The USP Drug Classification (USP DC) is an independent drug classification system developed in response to stakeholder input that it would be helpful to have a classification system beyond the Medicare Model Guidelines (MMG), to assist with formulary support outside of Medicare Part D. The Healthcare Quality & Safety Expert Committee goal is to create a comprehensive classification system for use in drug formulary development or review in non-acute or outpatient care settings. This tool has the potential to provide guidance towards the design and comparison of balanced formularies.
- December 20, 2019: USP DC 2020 Published
Important: The USP DC is not designed for CMS Part D Formulary Submissions. Part D Stakeholders should use the USP Medicare Model Guidelines (USP MMG).
The USP DC is intended for use by any stakeholder interested in a classification of drugs for use in formulary development or review. The classification system can have many uses for formulary support including but not limited to:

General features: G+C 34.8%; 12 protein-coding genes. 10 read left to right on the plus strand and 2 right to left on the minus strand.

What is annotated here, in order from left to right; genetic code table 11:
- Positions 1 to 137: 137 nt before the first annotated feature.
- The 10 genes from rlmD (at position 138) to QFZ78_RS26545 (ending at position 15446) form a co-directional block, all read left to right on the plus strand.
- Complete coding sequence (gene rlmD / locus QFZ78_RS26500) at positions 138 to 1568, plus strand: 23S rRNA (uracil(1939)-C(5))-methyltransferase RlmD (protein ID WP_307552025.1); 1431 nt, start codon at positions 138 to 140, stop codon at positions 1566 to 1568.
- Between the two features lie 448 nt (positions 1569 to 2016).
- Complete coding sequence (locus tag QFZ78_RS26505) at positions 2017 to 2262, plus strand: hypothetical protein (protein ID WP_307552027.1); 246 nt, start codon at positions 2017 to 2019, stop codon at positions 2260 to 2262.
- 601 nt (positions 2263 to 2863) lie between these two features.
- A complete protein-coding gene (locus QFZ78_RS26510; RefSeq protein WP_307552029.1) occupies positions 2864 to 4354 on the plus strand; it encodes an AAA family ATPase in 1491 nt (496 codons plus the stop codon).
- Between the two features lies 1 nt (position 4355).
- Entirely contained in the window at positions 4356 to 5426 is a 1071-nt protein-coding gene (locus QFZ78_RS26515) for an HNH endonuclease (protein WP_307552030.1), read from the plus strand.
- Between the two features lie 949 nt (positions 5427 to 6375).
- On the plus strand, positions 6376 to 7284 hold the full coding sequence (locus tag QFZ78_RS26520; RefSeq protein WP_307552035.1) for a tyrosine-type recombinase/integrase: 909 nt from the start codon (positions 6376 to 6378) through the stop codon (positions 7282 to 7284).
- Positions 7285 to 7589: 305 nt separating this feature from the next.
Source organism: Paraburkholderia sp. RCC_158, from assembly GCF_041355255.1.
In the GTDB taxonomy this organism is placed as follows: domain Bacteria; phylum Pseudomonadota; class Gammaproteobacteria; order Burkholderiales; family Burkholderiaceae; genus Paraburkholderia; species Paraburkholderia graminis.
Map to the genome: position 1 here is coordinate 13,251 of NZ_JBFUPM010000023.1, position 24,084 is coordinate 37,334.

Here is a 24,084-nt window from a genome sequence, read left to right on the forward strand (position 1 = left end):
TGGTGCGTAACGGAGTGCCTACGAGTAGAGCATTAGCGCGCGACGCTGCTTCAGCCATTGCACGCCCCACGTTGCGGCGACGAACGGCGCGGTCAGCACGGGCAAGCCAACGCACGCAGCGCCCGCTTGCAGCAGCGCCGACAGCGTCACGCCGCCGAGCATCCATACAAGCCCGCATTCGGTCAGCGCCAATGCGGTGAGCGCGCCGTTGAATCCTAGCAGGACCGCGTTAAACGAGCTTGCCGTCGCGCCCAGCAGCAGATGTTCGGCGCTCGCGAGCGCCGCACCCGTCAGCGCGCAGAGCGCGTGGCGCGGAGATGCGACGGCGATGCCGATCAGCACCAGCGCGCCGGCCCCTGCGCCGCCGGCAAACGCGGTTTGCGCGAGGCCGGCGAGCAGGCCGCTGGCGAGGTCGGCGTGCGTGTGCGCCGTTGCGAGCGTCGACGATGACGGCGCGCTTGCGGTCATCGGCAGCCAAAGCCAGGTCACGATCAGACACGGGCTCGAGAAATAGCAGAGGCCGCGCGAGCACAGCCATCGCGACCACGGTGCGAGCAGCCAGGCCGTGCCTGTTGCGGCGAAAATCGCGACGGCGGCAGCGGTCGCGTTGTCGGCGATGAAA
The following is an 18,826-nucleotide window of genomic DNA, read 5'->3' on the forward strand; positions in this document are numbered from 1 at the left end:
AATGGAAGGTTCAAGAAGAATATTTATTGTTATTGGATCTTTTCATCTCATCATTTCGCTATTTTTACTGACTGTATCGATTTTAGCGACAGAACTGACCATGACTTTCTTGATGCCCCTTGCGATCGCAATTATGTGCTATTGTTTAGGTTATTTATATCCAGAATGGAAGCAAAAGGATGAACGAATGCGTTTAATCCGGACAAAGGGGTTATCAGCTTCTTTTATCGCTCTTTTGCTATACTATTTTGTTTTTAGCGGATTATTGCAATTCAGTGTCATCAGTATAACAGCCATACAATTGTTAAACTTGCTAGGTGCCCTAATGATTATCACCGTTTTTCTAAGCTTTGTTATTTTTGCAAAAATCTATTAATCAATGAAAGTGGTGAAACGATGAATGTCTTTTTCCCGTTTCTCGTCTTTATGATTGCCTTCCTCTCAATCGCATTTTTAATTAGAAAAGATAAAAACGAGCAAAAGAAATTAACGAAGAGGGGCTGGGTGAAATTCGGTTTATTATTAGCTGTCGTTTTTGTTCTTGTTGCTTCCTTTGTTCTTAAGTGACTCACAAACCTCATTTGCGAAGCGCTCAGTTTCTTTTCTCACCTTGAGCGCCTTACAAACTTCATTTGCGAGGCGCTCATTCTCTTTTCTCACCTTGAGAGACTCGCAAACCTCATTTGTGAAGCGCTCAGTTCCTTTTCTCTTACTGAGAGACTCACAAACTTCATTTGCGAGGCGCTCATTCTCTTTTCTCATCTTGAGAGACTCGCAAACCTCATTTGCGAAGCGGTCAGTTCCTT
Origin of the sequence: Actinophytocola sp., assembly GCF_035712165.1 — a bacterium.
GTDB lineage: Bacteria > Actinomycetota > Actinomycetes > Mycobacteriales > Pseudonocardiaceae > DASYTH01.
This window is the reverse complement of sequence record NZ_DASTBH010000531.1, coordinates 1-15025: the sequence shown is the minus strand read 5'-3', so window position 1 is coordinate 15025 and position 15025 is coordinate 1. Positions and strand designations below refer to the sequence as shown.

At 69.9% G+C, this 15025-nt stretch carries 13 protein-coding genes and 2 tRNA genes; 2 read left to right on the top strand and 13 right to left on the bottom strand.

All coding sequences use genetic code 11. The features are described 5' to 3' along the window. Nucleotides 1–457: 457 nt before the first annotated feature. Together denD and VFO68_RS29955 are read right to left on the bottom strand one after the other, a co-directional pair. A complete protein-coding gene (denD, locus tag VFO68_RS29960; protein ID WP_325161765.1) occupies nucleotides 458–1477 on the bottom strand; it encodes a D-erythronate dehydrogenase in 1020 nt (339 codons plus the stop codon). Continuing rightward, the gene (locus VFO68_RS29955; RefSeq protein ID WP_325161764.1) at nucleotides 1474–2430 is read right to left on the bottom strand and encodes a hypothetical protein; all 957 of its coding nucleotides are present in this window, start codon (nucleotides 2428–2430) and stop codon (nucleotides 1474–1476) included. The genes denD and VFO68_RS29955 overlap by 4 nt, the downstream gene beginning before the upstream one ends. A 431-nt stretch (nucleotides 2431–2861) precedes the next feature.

- Building and mapping formularies
- Reviewing formulary adequacy for a minimum baseline of drugs
- Identifying drugs in a particular pharmacologic grouping. The latter has allowed interested stakeholders to review formularies and compare formulary design and benefits
USP DC is intended to be part of a comprehensive formulary review process and not intended to replace the final review provided by the local pharmacy and therapeutics (P&T) committees. Moreover, USP DC is not intended for review of medical benefit drug coverage since USP DC does not include all drugs administered in a clinical setting.
Origins of Development
USP has a long history of creating classification systems for the purpose of formulary review. USP has developed and updated the USP Medicare Model Guidelines since 2004, under the Medicare Prescription Drug Improvement and Modernization Act (2003), Section 1860D-4(b)(3)(C)(ii). This section included a requirement that Part D plans cover at least 2 two drugs in each USP Category and Class.
The USP DC was initiated by stakeholder feedback to meet evolving public health needs. Over the past ten years, the USP MMG has been adopted in other health policy settings outside of its intended Medicare utilization. Through this extension of use, public comment and stakeholder feedback has identified the need to create an independent classification system that can provide a more comprehensive inclusion of outpatient drugs, more frequent revisions, and more detailed mapping tools for implementation.